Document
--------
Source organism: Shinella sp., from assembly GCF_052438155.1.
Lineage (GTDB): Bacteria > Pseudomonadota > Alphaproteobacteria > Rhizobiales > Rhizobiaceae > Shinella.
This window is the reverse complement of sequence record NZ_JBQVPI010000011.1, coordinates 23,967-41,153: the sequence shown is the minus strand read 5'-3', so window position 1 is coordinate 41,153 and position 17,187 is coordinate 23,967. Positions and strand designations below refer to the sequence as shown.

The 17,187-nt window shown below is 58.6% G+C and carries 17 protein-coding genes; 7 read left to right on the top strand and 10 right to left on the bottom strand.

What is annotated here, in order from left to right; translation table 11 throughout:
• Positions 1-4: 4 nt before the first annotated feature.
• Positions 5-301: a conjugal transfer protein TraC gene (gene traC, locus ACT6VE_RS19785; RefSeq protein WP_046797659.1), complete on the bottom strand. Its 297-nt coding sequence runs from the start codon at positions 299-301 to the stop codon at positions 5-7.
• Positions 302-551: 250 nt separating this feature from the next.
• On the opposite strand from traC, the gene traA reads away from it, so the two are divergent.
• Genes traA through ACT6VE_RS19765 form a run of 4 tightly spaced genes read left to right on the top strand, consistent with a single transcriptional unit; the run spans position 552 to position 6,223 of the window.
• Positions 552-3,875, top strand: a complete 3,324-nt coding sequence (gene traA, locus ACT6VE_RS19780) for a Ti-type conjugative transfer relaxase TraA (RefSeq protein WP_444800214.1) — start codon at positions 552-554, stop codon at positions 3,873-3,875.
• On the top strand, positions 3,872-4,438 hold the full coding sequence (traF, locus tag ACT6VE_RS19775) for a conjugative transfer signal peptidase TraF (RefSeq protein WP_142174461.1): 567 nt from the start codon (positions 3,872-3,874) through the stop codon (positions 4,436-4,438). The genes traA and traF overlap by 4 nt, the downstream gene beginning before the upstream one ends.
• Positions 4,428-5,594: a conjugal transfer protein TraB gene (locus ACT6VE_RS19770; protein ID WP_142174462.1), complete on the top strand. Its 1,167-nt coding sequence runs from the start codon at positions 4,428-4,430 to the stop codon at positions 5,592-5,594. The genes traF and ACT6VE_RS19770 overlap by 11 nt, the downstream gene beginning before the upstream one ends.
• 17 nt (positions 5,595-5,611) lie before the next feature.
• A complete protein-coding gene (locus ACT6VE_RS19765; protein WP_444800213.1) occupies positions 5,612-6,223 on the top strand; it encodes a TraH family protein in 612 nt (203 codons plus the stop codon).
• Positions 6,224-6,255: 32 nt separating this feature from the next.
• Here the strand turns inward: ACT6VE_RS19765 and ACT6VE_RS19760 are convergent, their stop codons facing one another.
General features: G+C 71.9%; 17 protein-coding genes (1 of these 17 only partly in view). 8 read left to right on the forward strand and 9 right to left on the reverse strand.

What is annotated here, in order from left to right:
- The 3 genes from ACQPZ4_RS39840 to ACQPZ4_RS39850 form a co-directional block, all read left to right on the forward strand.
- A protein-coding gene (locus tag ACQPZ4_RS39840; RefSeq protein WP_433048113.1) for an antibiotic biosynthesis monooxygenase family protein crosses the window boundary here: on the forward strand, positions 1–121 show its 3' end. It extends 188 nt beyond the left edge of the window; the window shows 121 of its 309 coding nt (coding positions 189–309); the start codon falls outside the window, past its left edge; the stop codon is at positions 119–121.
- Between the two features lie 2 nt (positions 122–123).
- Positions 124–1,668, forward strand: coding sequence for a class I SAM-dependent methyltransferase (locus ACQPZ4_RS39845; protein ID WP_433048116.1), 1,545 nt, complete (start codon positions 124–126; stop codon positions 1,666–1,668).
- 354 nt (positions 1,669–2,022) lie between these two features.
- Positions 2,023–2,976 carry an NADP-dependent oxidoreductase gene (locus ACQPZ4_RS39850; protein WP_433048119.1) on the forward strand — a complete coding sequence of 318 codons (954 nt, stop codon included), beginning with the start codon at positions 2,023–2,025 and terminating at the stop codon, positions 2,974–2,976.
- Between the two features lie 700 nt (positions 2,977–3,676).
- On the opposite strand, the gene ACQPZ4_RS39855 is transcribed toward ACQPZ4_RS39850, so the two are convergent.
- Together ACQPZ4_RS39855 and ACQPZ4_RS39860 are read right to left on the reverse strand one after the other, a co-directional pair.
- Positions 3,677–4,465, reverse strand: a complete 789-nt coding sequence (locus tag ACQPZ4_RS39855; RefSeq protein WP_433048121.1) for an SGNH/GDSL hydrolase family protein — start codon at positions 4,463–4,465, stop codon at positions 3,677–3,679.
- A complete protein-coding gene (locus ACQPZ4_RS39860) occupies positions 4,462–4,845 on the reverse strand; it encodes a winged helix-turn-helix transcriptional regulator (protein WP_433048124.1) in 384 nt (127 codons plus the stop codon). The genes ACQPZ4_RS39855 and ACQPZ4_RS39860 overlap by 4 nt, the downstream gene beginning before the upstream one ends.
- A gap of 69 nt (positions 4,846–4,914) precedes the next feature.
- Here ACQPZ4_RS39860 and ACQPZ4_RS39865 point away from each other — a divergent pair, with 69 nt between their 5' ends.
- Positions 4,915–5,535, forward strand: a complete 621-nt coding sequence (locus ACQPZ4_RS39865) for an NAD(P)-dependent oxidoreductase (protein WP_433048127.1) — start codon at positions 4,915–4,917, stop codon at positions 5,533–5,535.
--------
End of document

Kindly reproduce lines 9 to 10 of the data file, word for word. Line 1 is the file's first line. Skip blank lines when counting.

• On the opposite strand from traC, the gene traA reads away from it, so the two are divergent.
• Genes traA through ACT6VE_RS19765 form a run of 4 tightly spaced genes read left to right on the top strand, consistent with a single transcriptional unit; the run spans position 552 to position 6,223 of the window.